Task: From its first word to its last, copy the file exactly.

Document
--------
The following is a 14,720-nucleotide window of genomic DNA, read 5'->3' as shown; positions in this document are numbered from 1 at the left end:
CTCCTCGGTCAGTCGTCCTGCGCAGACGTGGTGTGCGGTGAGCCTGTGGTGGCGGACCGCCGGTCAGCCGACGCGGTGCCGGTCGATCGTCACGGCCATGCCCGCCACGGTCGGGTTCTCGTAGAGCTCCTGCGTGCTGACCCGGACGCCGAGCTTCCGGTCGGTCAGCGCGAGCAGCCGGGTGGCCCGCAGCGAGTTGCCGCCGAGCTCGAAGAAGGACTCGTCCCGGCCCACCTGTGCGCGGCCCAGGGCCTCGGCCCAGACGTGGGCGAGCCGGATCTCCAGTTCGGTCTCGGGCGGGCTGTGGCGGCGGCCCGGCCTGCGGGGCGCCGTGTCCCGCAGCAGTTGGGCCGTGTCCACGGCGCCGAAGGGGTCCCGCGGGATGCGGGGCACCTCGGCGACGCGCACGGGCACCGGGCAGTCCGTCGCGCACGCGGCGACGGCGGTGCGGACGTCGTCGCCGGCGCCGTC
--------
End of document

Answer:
The following is a 14,720-nucleotide window of genomic DNA, read 5'->3' as shown; positions in this document are numbered from 1 at the left end:
CTCCTCGGTCAGTCGTCCTGCGCAGACGTGGTGTGCGGTGAGCCTGTGGTGGCGGACCGCCGGTCAGCCGACGCGGTGCCGGTCGATCGTCACGGCCATGCCCGCCACGGTCGGGTTCTCGTAGAGCTCCTGCGTGCTGACCCGGACGCCGAGCTTCCGGTCGGTCAGCGCGAGCAGCCGGGTGGCCCGCAGCGAGTTGCCGCCGAGCTCGAAGAAGGACTCGTCCCGGCCCACCTGTGCGCGGCCCAGGGCCTCGGCCCAGACGTGGGCGAGCCGGATCTCCAGTTCGGTCTCGGGCGGGCTGTGGCGGCGGCCCGGCCTGCGGGGCGCCGTGTCCCGCAGCAGTTGGGCCGTGTCCACGGCGCCGAAGGGGTCCCGCGGGATGCGGGGCACCTCGGCGACGCGCACGGGCACCGGGCAGTCCGTCGCGCACGCGGCGACGGCGGTGCGGACGTCGTCGCCGGCGCCGTC